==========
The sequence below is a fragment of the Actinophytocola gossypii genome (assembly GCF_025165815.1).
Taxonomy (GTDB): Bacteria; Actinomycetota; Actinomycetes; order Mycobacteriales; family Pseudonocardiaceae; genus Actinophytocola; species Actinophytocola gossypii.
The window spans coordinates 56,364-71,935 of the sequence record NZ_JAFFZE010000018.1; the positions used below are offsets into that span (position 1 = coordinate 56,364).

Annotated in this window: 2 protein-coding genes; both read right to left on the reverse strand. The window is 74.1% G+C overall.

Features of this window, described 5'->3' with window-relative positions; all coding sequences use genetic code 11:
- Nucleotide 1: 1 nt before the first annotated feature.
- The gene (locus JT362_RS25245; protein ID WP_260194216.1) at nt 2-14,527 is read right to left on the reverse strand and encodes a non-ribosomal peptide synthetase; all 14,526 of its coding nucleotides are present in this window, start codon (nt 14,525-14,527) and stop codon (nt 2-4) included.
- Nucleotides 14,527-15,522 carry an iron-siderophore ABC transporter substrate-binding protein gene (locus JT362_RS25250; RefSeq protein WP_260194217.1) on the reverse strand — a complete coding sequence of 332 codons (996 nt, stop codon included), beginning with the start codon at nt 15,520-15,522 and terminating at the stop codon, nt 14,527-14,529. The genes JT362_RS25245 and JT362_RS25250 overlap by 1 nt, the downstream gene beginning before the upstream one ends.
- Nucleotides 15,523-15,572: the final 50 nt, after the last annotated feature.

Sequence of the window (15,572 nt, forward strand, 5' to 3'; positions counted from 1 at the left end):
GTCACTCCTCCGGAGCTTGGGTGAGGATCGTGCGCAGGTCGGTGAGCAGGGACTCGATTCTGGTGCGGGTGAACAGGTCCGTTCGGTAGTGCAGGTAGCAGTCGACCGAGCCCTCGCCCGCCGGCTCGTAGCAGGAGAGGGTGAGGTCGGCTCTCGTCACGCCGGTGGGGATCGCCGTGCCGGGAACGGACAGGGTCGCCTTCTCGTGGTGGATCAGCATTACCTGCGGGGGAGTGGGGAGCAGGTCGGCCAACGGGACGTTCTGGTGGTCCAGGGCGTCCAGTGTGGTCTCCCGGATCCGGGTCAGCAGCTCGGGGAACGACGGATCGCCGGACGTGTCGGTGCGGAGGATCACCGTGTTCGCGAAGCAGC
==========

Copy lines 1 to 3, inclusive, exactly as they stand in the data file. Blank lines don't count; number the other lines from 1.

The sequence below is a fragment of the Actinophytocola gossypii genome (assembly GCF_025165815.1).
Taxonomy (GTDB): Bacteria; Actinomycetota; Actinomycetes; order Mycobacteriales; family Pseudonocardiaceae; genus Actinophytocola; species Actinophytocola gossypii.
The window spans coordinates 56,364-71,935 of the sequence record NZ_JAFFZE010000018.1; the positions used below are offsets into that span (position 1 = coordinate 56,364).